Nigeria, Africa’s largest oil producer, has once again fallen short of its OPEC (Organisation of Petroleum Exporting Countries) oil production quota, raising concerns about the country’s economic stability. Despite continuous assurances, the nation produced over 560,000 barrels per day less than its allocated quota in August 2023, equating to approximately 17.3 million barrels.*
An analysis conducted by THISDAY, using data from the Nigerian Upstream Petroleum Regulatory Commission (NUPRC), revealed that Nigeria’s oil production increased slightly from 1.08 million barrels per day in July to 1.18 million barrels per day in August. However, this figure remains far below the 1.742 million barrels per day quota allocated to Nigeria by OPEC.
This production deficit amounts to at least 560,000 barrels per day, with an estimated value of $1.47 billion (N1.12 trillion) in August, based on conservative oil prices of $85 per barrel and the official exchange rate of N765/$.
Nigeria’s struggle to meet its OPEC allocation dates back to the first half of 2020. The country has attributed this shortfall to issues such as crude oil theft and extensive vandalism of oil infrastructure.
In response to Nigeria’s persistent production challenges, OPEC decided to reduce the country’s production quota from 1.742 million barrels per day to about 1.38 million barrels per day by 2024. Nigeria has expressed its intent to discuss and potentially revise this decision with OPEC leadership in November.
Mele Kyari, the Group Chief Executive Officer of the Nigerian National Petroleum Company Limited (NNPC), acknowledged Nigeria’s production deficit in July and stated, “Current production is nowhere near Nigeria’s capacity… The issues are around the pipeline, and once we are able to resolve the challenges, then, we can produce higher.” However, achieving this goal remains uncertain.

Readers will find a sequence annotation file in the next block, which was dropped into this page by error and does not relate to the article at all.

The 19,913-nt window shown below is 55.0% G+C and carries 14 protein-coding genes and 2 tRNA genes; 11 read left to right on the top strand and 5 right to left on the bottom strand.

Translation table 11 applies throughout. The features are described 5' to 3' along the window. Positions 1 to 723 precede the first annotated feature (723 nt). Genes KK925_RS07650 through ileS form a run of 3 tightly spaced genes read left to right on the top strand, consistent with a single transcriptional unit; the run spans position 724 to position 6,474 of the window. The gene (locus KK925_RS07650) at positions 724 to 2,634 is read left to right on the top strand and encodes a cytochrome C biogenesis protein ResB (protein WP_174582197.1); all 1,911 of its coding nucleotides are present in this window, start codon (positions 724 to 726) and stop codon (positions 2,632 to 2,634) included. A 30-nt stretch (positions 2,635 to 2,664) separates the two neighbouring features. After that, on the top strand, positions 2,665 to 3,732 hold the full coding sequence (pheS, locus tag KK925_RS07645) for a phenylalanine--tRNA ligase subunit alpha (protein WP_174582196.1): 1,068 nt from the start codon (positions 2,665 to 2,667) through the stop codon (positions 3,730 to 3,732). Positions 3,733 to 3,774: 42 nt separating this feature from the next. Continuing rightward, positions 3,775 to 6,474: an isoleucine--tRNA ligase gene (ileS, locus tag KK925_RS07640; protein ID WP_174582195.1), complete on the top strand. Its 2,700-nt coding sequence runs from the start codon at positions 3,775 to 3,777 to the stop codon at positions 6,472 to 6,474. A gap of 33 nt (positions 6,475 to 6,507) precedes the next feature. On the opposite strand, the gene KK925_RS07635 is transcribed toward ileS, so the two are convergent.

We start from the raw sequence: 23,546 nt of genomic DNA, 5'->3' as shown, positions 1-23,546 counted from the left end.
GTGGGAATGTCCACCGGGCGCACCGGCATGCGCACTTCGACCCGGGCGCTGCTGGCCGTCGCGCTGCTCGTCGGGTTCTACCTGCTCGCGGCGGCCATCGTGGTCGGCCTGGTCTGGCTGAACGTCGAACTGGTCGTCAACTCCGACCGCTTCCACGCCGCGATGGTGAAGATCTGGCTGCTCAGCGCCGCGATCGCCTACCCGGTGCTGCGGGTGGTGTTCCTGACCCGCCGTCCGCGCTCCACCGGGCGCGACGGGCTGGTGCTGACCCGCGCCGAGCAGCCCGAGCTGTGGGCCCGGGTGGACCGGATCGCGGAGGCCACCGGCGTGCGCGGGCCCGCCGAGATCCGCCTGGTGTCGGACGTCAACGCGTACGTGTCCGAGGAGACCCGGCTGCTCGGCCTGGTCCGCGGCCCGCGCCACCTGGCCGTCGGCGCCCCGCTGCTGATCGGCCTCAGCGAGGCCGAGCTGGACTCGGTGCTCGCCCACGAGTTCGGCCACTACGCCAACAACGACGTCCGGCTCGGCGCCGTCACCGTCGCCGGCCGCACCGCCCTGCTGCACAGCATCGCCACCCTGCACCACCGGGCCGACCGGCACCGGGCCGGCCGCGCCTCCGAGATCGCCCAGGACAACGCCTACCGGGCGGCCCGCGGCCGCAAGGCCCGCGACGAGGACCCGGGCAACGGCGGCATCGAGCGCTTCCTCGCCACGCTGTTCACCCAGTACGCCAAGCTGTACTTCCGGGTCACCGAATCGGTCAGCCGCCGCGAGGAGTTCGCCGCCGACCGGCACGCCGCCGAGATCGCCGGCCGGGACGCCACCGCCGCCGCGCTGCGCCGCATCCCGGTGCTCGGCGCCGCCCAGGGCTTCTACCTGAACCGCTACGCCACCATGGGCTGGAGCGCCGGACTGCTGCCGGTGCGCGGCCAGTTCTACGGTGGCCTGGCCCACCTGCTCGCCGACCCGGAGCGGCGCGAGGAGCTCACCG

Earlier this year, the former Minister of State for Petroleum Resources, Chief Timipre Sylva, had expressed optimism about Nigeria reaching its OPEC quota of 1.8 million barrels per day by May 2023, contingent on improving pipeline security. Four months have passed since that projected timeline.
Despite assurances from government officials, Nigeria’s crude oil production faced setbacks in July, with production dropping to a three-month low of 1.081 million barrels per day due to ongoing issues like oil theft and a terminal leak in the Niger Delta.
The latest data from NUPRC for August reveals marginal production increases at some terminals but a loss of nearly 100,000 barrels at the Brass terminal, among other declines.
When considering condensates, which are not included in OPEC’s monthly calculations, Nigeria’s production in August reached 1.4 million barrels per day, up from 1.3 million barrels per day in July.
Nigeria’s precarious situation is further exacerbated by its foreign exchange (FX) crisis. Crude oil exports account for 80 percent of the country’s export revenue, and the 2023 budget projects crude production at 1.69 million barrels per day.
Recently, the Nigerian National Petroleum Company (NNPC) sought to borrow $3 billion from AfreximBank, but the status of the deal remains unclear amid reports of undisclosed details regarding fund utilization at the time of signing.
Nigeria’s FX challenges persist, casting a shadow over the country’s economic outlook as it grapples with meeting its OPEC production quotas and securing the vital revenue generated from oil exports.
The nation faces significant hurdles in balancing its oil production with economic stability while navigating the complexities of the global energy market.